Let’s face it: traveling through Europe can be quite an expensive endeavor. And if you’re like me, there’s always an infinite amount of places to visit, an infinite amount of food to eat, but definitely not an infinite amount of money to make it all work. The last thing you want to do is spend your vacation eating McDonald’s everyday, which is what one German couch-surfer did while staying at my D.C. group house few years ago (I think he may have been a McD super-fan though, as he seemed pretty happy about it). Don’t get me wrong, I definitely have my McDonald’s cravings once in a while, but anyway, I think a gourmet picnic is an excellent compromise.
Granted this works best with nice weather, the idea is basically to go to a fresh Italian market, pick up food that doesn’t need (much) preparation, and go somewhere incredible to eat it. I was in Florence a little while back with my eating buddy, B, and we made up a great system for traveling together: spend the majority of our money on food, and the rest of our funds on select historical sites and museums. We went to the famous San Lorenzo Mercato Centrale food market in Florence and were overwhelmed with fantastic lunch options. There were plenty of locals grabbing a bite to eat at their usual food stalls, chewing slowly and watching the chaos of indecisive tourists circling the market several times, or struggling to articulate what it is they wanted to the loud and abrupt Italian waitstaff, who were just trying to get through the lunchtime rush. My friend B and I were among those who circled the market over and over, trying to investigate all the unique merchandise (cow face, anyone?) until we realized that we were starving and that it was decision time.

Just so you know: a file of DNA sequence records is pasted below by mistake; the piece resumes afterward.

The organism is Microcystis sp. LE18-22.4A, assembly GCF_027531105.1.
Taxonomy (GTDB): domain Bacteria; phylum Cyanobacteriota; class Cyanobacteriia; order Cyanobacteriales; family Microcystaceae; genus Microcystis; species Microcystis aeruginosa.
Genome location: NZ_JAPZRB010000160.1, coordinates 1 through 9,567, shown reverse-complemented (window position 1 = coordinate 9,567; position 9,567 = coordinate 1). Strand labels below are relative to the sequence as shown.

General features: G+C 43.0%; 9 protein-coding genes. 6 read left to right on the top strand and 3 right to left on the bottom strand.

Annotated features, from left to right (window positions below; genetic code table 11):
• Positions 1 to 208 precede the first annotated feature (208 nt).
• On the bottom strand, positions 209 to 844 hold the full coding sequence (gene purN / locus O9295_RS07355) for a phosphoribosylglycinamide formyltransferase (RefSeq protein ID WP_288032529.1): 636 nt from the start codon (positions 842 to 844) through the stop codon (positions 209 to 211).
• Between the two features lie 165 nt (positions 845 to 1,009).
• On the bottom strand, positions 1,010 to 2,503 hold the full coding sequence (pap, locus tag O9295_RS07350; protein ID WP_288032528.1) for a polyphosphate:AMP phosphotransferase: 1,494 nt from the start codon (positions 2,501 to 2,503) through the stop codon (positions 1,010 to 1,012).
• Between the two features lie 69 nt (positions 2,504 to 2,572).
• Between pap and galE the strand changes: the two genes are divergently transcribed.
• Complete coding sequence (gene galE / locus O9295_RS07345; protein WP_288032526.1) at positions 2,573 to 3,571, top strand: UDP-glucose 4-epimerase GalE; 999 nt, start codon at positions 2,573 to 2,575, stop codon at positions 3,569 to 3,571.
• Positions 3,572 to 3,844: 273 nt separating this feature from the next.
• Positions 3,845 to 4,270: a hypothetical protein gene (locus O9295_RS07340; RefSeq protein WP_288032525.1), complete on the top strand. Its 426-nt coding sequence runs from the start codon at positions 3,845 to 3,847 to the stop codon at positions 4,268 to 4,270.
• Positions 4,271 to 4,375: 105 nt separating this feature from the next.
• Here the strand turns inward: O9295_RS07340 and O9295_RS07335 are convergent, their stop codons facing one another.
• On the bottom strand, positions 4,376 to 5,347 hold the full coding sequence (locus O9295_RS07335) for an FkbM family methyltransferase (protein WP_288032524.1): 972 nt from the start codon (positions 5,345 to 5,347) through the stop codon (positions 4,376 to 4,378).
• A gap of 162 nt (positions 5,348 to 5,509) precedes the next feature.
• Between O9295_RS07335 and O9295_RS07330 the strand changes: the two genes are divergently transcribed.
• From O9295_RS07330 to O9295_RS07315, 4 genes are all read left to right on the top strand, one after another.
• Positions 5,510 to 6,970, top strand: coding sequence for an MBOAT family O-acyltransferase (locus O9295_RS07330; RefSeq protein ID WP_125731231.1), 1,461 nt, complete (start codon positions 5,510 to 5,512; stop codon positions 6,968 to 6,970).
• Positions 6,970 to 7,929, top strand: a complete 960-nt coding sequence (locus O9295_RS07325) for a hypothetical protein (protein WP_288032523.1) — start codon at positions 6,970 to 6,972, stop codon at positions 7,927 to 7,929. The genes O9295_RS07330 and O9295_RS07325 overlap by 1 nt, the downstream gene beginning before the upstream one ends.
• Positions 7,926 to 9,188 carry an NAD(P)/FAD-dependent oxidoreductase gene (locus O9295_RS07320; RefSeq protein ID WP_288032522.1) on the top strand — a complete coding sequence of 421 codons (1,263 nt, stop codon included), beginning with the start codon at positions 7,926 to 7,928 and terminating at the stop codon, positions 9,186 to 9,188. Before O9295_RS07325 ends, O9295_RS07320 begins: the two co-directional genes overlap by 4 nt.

There was a section in the market just for prepared foods. First thought: we should probably eat some vegetables. After my previous discussion about contorni (healthy side dishes that usually include vegetables) and how I usually opt for something new and delicious-sounding that has carbs or cheese in it, my eating buddy and I decided to look for the healthy stuff. I got a nice mix of roasted peppers, carrots, eggplant, and zucchini (yum!), and some fresh ricotta ravioli with pesto (no carb left behind…), which the food stall staff packed up for us in a little container to go. B also picked up some fried fish and bread. We were then mesmerized by this beautiful salumerie stall by the exit, where we asked the salumerie man to pack us a sampling of his favorite meats, and somehow resisted eating our food for the next twenty minutes while we walked over to the Pitti Palace, the original home of Florentine banker Luca Pitti, which later became the Medici family’s “treasure house” and living quarters. It had a large, foreboding, fort-like presence that was undoubtedly meant to intimidate commoners and let them know just who had more money, as if that wasn’t obvious enough. The impenetrable exterior was protecting the most beautiful palace grounds and gardens, with a spectacular view of Florence.
This was where B and I wanted to eat our picnic lunch, where the Medicis once ate theirs. We walked up to the highest point in the Boboli gardens and sat down on a bench in a smaller, enclosed garden.
It was a perfect traditional lunch in the privacy of the most beautiful palace in Florence. I’m sure the Medicis had an entourage of butlers, maids, and chefs, and a spread of the most exotic foods, but we were perfectly content sitting on a bench with our small plastic containers of fresh, local food, in our very own Florentine garden.